Everything you need to know about Monzo Bank
With 7.5 million customers and counting Monzo’s popularity has swept across the UK as customers flock to get their hands on its hot-coral card.
The digital bank led the way with a variety of features to help customers manage their money from the comfort of their phones.
From spending insights and overdrafts to opening a savings pot, you can handle most aspects of your finances from the Monzo app.
This review focuses on Monzo’s standard free-to-use current account rather than the paid-for options.
Find out how Monzo works and whether it’s worth getting an account.
What is Monzo?
Monzo is a digital bank that is operated entirely through a smartphone app.
Starting its days as a prepaid card back in 2016, Monzo is now a fully-fledged bank with millions of customers across the UK.
Today Monzo has upgraded its features, offering several types of current accounts (and other services like borrowing and savings products) to help you manage your money.
Types of Monzo Account
Monzo currently offers the following types of current accounts:
- Monzo Standard
- Monzo Plus (read our review)
- Monzo Premium (read our review)
- Monzo 16-17
- Monzo Joint Accounts
- Monzo Business
Monzo’s standard current account offers a variety of features that can help you manage your finances.
Many of these were first seen on Monzo, though some have since become common across a number of other challenger and high-street banking apps.
We’ve broken down the features into the following categories – spending, budgeting, saving and borrowing.
Spending with Monzo
- Mastercard debit card: Monzo’s hot-coral debit card is Mastercard which is accepted by most merchants around the world.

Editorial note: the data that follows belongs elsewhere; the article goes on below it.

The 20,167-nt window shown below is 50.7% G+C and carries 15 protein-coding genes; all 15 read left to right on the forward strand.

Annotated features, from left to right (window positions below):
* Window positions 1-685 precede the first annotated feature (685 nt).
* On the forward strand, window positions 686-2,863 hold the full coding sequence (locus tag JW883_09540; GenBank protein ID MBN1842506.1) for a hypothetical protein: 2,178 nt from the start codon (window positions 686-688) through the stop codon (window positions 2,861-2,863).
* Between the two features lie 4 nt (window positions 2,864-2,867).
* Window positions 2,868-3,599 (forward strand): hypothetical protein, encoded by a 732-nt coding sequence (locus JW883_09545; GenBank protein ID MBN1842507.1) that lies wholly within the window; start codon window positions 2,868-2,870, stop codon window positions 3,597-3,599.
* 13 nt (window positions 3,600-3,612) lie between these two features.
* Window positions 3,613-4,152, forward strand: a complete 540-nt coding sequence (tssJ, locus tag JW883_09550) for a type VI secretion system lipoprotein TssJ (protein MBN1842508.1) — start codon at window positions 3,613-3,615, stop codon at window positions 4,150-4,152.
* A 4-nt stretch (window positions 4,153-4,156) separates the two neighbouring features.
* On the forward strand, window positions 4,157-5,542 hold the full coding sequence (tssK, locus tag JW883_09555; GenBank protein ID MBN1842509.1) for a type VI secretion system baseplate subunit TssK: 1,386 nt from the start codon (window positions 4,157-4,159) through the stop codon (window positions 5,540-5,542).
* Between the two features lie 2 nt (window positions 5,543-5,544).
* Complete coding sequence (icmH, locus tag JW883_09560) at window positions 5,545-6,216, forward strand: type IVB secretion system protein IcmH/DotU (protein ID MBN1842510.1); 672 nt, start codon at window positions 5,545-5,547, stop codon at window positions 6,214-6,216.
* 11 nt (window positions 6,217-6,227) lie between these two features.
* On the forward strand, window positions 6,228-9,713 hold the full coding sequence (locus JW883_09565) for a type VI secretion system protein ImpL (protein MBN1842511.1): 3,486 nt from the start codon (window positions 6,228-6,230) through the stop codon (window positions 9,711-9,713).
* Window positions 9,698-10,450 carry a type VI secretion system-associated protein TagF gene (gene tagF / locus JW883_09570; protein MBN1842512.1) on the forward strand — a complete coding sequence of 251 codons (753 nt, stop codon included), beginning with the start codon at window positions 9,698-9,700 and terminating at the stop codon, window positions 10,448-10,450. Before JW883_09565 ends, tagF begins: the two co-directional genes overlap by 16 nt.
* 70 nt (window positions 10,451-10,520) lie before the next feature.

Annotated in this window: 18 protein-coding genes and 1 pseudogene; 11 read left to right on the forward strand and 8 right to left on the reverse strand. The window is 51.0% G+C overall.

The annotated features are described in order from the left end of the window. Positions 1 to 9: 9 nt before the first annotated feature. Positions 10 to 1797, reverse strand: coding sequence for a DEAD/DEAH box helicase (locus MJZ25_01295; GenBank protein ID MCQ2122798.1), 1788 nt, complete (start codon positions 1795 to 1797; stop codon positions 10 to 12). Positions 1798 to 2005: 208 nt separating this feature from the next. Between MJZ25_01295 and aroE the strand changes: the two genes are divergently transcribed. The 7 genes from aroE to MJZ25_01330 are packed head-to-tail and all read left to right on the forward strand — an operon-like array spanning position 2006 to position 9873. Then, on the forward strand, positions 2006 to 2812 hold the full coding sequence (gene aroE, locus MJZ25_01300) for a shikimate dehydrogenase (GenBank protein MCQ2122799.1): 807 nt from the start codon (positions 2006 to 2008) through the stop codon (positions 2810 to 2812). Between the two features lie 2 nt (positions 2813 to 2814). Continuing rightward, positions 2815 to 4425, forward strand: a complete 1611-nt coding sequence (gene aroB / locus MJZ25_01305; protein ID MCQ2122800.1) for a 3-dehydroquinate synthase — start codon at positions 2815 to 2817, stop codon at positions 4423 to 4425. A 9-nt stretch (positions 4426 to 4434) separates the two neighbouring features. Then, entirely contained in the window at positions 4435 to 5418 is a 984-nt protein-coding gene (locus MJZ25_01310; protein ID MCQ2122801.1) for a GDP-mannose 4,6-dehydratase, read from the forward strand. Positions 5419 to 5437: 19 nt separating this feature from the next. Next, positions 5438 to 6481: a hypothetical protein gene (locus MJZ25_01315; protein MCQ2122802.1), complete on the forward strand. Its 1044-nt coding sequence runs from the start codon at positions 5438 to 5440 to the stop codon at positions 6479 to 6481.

- Customisable contactless limits: You can decide if you want a lower cap for contactless spending, set by default at £100 for single taps and £200 cumulative before you need to enter the PIN
- Apple/Google Pay: You can add your Monzo card to an Apple or Google Pay wallet to make contactless payments from your phone or a compatible device (like a smartwatch).
- Instant updates: You can enable instant updates each time you spend which can help you track your payments quickly.
- Committed spending: This feature lists all of your regular outgoings each month including bills and subscriptions.
- Transaction tags: You can add tags and additional notes to your transactions to help sort your payments, though you’re limited to set categories with the free version of Monzo. If you really want to get into the nitty gritty then you might be better off with a third-party budgeting app
- Spending abroad: Monzo offers fee-free spending abroad and up to £250 free cash withdrawals per month for EEA countries or £200 for non-EEA countries (after that a 3% fee applies).
- Cash withdrawals: Unlike most other banks, there’s a cap here. You can withdraw up to £250 every 30 days in the UK (after that a 3% fee applies).
- Splitting the bill: Split bills and payments with other Monzo users easily in the app.
- Monzo Me: Request money from someone using a unique link generated in the app. (You can also use this feature to pay people too!)
- Gambling block: You can block transactions to gambling websites and services through the app.
- Card details: Monzo allows you to check your PIN and debit card details (like the debit card number and CVC) in the app.
- Account sharing: You can easily share your account no. and sort code via messenger, email and other apps.
- Card freezing: If you think you’ve lost your card, you can freeze it in the app to stop payments from going through until you find it.
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Budgeting with Monzo
Monzo Trends gives you an overview of your finances in the app, both on the home screen and in a separate tab. There are several features in this tab:
- Balances: You can view your individual and combined balances across your different Monzo accounts and any Pots you’ve set up.
- Spending: You can also track your spending and see how much you’ve paid for different categories of expenses. For example, it’ll show how much you’ve spent on things like transport, entertainment or groceries to name a few. It also lets you compare your spending insights month on month to highlight any changes.